• Shortness of breath – for those who become more acutely ill.
  • Hospital visitation changes
  • To help prevent the spread of COVID-19, Mercy is limiting visits to one visitor per patient.

Hospital visit restrictions are now in place until further notice at all SSM Health hospitals in St. Louis to keep patients, visitors and employees safe during this outbreak. SSM Health states each patient will be allowed only two visitors at any given time. “Given SSM Health Saint Louis University Hospital’s large number of semi-private rooms,” it is considering limiting visits to one patient later this week. “In addition, no children under the age of 12 will be allowed to visit any patient, including siblings.”

All visitors will be asked to follow its hand hygiene policies and will be asked to wash their hands prior to and after any visit. They may also be asked to wear a mask or gown in some situations.

BJC Healthcare is also implementing a limited visitor policy during the COVID-19 outbreak. Dr. Clay Dunagan, BJC senior vice president and chief clinical officer, said,  “We appreciate the understanding and support of hospital visitors during these extraordinary times, as we make every effort to protect the health and safety of our patients, team members and visitors.” The key changes at BJC facilities include the following:

No visits from anyone who is experiencing signs of illness until they return to health;

One visitor at a time for each patient in inpatient care units, emergency departments, intensive care units, outpatient surgery and procedure areas, medical offices and clinics;

Two visitors at a time are permitted in obstetrics and pediatrics; and

No visitors under the age of 16, including siblings.

Additionally, all BJC visitors will be asked screening questions and visitors are urged to follow hand hygiene and any other protection that is needed for the patient. BJC says keep in mind that additional restrictions may apply in certain high-risk areas such as cancer, transplant and where patients have compromised immune systems.

Illinois, Missouri report first COVID-19 deaths 

On Tuesday, March 17, Illinois announced its first death from the coronavirus pandemic, a Chicago resident in her 60s who tested positive for disease COVID-19 earlier this month who had contact with a known COVID-19 case.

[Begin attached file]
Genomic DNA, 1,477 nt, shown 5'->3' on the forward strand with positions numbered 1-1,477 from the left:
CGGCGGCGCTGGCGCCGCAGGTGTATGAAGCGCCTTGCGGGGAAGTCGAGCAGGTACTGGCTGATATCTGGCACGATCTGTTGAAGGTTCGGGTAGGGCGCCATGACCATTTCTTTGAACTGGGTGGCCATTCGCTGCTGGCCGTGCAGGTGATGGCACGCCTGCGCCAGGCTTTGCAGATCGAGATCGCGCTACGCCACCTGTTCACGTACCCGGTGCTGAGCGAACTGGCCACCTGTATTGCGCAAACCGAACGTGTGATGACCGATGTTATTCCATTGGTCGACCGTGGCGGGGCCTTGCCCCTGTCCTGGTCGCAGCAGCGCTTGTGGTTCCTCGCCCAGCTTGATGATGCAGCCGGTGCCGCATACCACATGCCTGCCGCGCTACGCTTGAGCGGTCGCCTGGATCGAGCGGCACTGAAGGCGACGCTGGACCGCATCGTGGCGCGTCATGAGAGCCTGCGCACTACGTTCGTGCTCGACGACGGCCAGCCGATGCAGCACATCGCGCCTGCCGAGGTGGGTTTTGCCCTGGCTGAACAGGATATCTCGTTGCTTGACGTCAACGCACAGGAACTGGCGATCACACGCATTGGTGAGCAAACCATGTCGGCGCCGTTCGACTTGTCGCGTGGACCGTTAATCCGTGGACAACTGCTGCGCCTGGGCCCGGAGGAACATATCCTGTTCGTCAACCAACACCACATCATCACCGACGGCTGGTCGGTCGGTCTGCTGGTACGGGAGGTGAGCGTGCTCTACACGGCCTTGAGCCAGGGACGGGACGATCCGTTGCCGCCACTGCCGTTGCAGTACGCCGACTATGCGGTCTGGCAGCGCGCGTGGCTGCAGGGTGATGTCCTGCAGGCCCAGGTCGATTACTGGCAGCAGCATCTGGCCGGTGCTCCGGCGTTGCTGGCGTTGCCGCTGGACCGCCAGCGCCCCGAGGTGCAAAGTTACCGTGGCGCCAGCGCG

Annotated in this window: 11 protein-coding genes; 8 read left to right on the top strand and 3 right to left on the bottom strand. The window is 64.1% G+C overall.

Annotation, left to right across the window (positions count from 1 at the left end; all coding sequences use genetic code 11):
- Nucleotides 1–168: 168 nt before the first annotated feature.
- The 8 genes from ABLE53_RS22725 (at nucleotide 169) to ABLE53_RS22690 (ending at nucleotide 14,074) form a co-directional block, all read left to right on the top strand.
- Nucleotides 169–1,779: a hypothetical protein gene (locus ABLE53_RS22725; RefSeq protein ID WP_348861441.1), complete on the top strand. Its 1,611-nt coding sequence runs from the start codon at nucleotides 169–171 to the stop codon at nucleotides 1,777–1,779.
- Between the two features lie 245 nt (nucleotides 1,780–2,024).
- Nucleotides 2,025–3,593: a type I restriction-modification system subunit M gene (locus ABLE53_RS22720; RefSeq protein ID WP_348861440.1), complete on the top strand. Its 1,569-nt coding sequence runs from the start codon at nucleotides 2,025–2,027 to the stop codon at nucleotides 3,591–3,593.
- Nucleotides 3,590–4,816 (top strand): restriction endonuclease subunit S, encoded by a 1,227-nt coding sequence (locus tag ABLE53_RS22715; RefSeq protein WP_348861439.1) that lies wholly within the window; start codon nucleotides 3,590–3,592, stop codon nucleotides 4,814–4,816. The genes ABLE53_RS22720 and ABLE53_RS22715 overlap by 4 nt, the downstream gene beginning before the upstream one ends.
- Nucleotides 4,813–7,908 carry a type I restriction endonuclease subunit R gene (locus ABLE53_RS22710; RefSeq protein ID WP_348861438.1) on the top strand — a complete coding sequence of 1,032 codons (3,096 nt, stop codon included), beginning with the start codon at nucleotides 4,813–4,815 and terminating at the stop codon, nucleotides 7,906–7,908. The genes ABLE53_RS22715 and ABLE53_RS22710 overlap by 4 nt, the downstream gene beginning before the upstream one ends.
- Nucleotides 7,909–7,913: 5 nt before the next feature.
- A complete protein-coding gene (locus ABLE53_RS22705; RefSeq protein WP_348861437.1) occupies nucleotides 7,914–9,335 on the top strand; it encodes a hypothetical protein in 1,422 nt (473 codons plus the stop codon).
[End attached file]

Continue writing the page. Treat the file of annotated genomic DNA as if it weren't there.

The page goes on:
“I am deeply saddened by the news that we've dreaded since the earliest days of this outbreak: the first COVID-19 related death in Illinois,” said Governor JB Pritzker. “There are going to be moments during the next few weeks and months when this burden feels like it is more than we can bear – this is one of those moments, but we will get through this together.”

Missouri Governor Mike Parson announced the first death related to COVID-19 in Missouri on Wednesday, March 18 “with a heavy heart.” The patient from Boone County had tested positive for a travel-related COVID-19 case.

In southern Illinois, two St. Clair County women tested positive for COVID-19, as two people in Clinton County.  Illinois reports 160 cases of COVID-19 in 15 counties, from ages 9 to 91.

In addition, the Illinois Department of Public Health has put together updated restrictions at nursing homes, after 22 patients and four staff at a long term care facility tested positive for COVID-19.

“In addition to the death we are sad to report today, we are also reporting an outbreak of COVID-19 in a long-term care facility,” said IDPH Director Dr. Ngozi Ezike. “Residents in nursing homes are our most vulnerable population and we are doing everything we can to protect them. We may see cases in other long-term care facilities, which is why it is so important that we all do our part to reduce possible exposure in the community to those who go in and out of these facilities as they provide care to resident.”

Updated guidance for Illinois nursing homes include:

Restricting all visitation except for certain compassionate care situations, such as end of life residents;

Restricting all volunteers and non-essential health care personnel (e.g., barbers);

Canceling all group activities and communal dining;

Implementing active screening of residents and health care personnel for fever and respiratory symptoms.

Additional guidance for long-term care facilities can be found on the IDPH website, https://bit.ly/2Ue0VyZ.